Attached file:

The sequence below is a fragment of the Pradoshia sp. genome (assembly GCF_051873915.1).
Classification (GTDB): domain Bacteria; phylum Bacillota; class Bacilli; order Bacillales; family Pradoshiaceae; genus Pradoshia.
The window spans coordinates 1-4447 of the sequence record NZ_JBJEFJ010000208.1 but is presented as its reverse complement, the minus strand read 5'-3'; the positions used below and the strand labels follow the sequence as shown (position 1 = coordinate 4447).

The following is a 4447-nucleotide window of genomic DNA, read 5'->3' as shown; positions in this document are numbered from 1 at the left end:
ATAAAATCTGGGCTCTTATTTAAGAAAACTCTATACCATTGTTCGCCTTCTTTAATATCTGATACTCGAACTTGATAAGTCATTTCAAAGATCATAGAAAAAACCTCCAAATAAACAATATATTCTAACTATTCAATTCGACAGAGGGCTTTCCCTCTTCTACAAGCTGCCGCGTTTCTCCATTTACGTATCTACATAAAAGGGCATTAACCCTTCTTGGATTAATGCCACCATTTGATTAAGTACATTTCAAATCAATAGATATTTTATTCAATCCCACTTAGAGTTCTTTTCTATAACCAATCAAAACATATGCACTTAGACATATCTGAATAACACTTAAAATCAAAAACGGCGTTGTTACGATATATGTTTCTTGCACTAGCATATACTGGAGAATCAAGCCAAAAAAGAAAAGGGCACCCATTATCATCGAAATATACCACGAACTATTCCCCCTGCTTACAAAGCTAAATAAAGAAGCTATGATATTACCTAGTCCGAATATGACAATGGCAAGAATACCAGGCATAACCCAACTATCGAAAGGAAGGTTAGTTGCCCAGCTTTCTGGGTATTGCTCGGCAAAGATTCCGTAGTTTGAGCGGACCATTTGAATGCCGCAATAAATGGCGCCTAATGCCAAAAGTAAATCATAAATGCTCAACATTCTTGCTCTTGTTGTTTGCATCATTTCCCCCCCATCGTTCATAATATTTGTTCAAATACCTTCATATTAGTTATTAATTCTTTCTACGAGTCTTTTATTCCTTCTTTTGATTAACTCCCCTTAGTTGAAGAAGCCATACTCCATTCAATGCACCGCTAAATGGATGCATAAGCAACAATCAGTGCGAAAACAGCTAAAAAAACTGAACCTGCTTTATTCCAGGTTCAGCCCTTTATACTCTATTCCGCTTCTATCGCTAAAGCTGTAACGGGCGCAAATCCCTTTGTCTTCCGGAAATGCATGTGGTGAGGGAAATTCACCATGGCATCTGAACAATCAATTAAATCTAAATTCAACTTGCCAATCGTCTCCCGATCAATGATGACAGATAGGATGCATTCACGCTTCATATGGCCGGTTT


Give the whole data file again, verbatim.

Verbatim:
The sequence below is a fragment of the Pradoshia sp. genome (assembly GCF_051873915.1).
Classification (GTDB): domain Bacteria; phylum Bacillota; class Bacilli; order Bacillales; family Pradoshiaceae; genus Pradoshia.
The window spans coordinates 1-4447 of the sequence record NZ_JBJEFJ010000208.1 but is presented as its reverse complement, the minus strand read 5'-3'; the positions used below and the strand labels follow the sequence as shown (position 1 = coordinate 4447).

The following is a 4447-nucleotide window of genomic DNA, read 5'->3' as shown; positions in this document are numbered from 1 at the left end:
ATAAAATCTGGGCTCTTATTTAAGAAAACTCTATACCATTGTTCGCCTTCTTTAATATCTGATACTCGAACTTGATAAGTCATTTCAAAGATCATAGAAAAAACCTCCAAATAAACAATATATTCTAACTATTCAATTCGACAGAGGGCTTTCCCTCTTCTACAAGCTGCCGCGTTTCTCCATTTACGTATCTACATAAAAGGGCATTAACCCTTCTTGGATTAATGCCACCATTTGATTAAGTACATTTCAAATCAATAGATATTTTATTCAATCCCACTTAGAGTTCTTTTCTATAACCAATCAAAACATATGCACTTAGACATATCTGAATAACACTTAAAATCAAAAACGGCGTTGTTACGATATATGTTTCTTGCACTAGCATATACTGGAGAATCAAGCCAAAAAAGAAAAGGGCACCCATTATCATCGAAATATACCACGAACTATTCCCCCTGCTTACAAAGCTAAATAAAGAAGCTATGATATTACCTAGTCCGAATATGACAATGGCAAGAATACCAGGCATAACCCAACTATCGAAAGGAAGGTTAGTTGCCCAGCTTTCTGGGTATTGCTCGGCAAAGATTCCGTAGTTTGAGCGGACCATTTGAATGCCGCAATAAATGGCGCCTAATGCCAAAAGTAAATCATAAATGCTCAACATTCTTGCTCTTGTTGTTTGCATCATTTCCCCCCCATCGTTCATAATATTTGTTCAAATACCTTCATATTAGTTATTAATTCTTTCTACGAGTCTTTTATTCCTTCTTTTGATTAACTCCCCTTAGTTGAAGAAGCCATACTCCATTCAATGCACCGCTAAATGGATGCATAAGCAACAATCAGTGCGAAAACAGCTAAAAAAACTGAACCTGCTTTATTCCAGGTTCAGCCCTTTATACTCTATTCCGCTTCTATCGCTAAAGCTGTAACGGGCGCAAATCCCTTTGTCTTCCGGAAATGCATGTGGTGAGGGAAATTCACCATGGCATCTGAACAATCAATTAAATCTAAATTCAACTTGCCAATCGTCTCCCGATCAATGATGACAGATAGGATGCATTCACGCTTCATATGGCCGGTTT